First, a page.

5. Drink, drink, drink: It is important to hydrate while inside the sauna to replace all the liquids you copiously sweat out. This simulates race conditions and after three weeks the body has been trained to process all the liquids it is going to need. I usually take in three 2-liter bottles of ice water. Two bottles are for drinking and the third is for rinsing the body; it acts as a coolant for a minute or so, which helps you stay in the sauna longer.

6. Endurolytes: I take a few Endurolytes while in the sauna. They restore the potassium, magnesium and sodium that I sweat out. I would not run Badwater without them. They work.

7. Time element: You may be pressed for time because of all the training. Everyone has run more than enough mileage, so skip a run or two and just bake in the box. Besides, heat training is much more important.

8.   Recovery:  After the sauna I lay on a bench for about ten minutes as the body continues to sweat. After the elevated heart rate returns to normal levels, its time for a cool shower and an evening of hydrating. Liquid intake is essential. It enables you to properly train each day. 

9. Heat training in the sauna should take no more than four weeks and usually three are sufficient: When you get unexpected goose bumps at work/home or when it’s 100-degrees but feels like eighty, you are acclimated. It is best to stop sauna training at least three days before the race. Don’t worry; it takes weeks to loose the saunas heat benefits. It’s now time to hydrate.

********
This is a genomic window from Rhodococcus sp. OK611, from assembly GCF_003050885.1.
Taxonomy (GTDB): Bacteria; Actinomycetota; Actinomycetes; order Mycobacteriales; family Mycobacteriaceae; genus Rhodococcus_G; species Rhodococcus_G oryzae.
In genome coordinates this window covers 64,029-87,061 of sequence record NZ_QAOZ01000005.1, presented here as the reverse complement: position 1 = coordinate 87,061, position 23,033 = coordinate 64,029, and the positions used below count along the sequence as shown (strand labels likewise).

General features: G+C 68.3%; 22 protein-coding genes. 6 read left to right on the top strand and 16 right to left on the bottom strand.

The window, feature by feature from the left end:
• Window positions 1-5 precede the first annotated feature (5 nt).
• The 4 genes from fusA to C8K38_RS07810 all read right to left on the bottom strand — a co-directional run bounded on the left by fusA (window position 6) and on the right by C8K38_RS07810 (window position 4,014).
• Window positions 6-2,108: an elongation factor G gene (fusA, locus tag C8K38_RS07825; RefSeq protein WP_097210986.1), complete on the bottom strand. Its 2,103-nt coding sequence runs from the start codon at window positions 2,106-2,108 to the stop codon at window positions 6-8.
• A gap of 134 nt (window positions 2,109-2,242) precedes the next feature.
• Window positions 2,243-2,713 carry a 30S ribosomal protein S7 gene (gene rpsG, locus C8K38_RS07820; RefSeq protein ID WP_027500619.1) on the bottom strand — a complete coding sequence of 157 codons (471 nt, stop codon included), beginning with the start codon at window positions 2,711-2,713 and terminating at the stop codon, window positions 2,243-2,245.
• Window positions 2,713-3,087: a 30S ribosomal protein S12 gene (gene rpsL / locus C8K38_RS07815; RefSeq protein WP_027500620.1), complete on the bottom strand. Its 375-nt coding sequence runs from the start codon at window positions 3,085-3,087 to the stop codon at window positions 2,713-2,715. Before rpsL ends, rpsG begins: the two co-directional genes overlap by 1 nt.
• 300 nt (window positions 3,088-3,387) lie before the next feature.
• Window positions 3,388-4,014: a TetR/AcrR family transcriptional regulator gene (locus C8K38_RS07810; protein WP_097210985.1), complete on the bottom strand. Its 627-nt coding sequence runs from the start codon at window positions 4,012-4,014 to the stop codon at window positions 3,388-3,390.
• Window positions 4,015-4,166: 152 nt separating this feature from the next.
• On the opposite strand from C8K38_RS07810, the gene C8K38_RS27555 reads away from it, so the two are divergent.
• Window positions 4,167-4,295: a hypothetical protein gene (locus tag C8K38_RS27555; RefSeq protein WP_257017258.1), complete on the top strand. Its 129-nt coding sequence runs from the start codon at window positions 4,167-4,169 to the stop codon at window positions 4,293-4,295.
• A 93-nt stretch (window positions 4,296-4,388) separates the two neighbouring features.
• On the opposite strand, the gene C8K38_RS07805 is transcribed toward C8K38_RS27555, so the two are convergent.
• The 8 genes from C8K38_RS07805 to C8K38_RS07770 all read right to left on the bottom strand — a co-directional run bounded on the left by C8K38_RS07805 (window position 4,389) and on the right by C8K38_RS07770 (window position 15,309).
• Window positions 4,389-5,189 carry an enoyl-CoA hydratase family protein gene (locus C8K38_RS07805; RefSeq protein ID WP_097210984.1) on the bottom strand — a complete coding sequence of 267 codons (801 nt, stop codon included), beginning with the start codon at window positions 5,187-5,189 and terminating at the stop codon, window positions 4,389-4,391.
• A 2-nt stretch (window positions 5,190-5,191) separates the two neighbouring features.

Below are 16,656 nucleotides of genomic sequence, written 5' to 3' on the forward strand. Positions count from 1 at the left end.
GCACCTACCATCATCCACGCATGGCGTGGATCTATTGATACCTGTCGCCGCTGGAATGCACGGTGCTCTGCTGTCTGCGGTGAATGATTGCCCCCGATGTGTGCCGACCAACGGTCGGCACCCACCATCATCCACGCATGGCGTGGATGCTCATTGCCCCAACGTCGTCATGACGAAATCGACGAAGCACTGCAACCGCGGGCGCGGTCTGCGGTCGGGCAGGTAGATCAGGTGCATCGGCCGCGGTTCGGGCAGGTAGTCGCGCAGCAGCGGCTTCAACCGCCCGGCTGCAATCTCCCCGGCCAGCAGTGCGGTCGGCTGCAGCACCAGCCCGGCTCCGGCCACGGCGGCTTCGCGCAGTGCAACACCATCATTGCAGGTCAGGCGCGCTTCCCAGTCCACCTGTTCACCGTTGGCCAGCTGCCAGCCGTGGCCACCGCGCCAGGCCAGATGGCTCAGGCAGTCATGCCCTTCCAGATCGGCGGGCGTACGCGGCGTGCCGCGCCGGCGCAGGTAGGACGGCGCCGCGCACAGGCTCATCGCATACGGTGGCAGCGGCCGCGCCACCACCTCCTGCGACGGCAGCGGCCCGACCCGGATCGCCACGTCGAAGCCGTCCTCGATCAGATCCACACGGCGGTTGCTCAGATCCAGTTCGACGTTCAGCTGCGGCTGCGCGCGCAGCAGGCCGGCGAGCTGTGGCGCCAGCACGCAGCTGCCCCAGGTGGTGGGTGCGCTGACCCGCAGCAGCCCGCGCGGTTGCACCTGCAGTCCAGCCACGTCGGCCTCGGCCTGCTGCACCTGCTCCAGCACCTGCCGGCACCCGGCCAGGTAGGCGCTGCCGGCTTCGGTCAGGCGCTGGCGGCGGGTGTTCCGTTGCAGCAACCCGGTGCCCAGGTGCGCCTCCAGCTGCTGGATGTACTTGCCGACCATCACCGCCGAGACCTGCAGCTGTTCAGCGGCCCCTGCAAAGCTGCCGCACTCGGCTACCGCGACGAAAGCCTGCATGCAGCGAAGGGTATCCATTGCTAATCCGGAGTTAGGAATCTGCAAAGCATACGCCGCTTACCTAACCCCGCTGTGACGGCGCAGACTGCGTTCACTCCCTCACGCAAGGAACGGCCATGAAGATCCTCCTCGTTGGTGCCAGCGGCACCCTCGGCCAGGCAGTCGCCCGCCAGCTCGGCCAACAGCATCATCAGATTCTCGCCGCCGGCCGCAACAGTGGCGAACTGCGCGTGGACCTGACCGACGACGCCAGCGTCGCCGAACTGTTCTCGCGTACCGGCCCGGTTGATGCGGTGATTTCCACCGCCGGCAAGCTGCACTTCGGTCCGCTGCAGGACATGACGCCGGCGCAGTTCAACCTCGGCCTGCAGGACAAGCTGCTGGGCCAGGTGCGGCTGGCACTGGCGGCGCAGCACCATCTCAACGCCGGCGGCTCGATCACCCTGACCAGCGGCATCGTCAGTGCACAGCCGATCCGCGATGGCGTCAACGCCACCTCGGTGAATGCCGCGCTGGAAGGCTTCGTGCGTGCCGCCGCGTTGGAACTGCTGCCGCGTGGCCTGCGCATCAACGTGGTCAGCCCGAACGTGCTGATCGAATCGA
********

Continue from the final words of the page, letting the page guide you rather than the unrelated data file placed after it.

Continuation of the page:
10.  Race Day: Pace yourself, lather up with Kiehl’s sun protecting skin products and wear a Sun Precautions or similar type suit and hat (long sleeve Capsilene shirts work well) during the heat of the day. It makes a big difference if you keep the jacket and hat wet. We use a super-soaker (large squirt gun) and I get sprayed with cold water every mile. If the suit dries out it may keep out the ultra violent rays, but it tends to retain the heat and you start baking. 

11.  Sample four-week sauna training:

Day
Minutes
in Sauna
Temperature
01
15
160
02
15
160
03
15
160
04
15
160
05
20
160
06
20
160
07
20
110 (steam)
08
25
160
09
25
160
10
25
110 (steam)
11
25
160
12
30
160
13
30
160
14
30
160
15
35
160
16
35
160
17
40
160
18
40
160
19
40
160
20
30
110 (steam)
21
45
160
22
30
170
23
40
170
24
45
170
25
30
180
26
35
110 (steam)
27
40
180
28
45
180

That’s it. Regardless of the schedule or method you select, any heat training will make running Badwater more tolerable.

Hopefully everyone will complete this incredible race, because crossing the finish line at Badwater is as good as it gets.

Good Luck.

Arthur Webb
Eight time official finisher: 2006, 2005, 2004, 2002, 2001, 2000, 1999, 1998

Also Read:

"The Dangers of Hot Weather Running: Dehydration, Heat Cramps, Heat Exhaustion, Heatstroke & Hyponatremia" by Claudio Piepenburg, Road Runner Sports
"Dangers of Running in the Heat" by Jason Hodde, multiple Badwater entrant
"A Perspective on Pre-Race Heat Training" by Stephen Simmons, 1999 finisher
"Heat Training Anaylzed" by Stephen Simmons, 1999 finisher
"Heat Training and Conditioning" by Ben Jones, M.D., three time finisher
"Training for Badwater" by Angela Brunson, a rookie finisher in 2002
"Medical Risks in the Badwater Ultramarathon"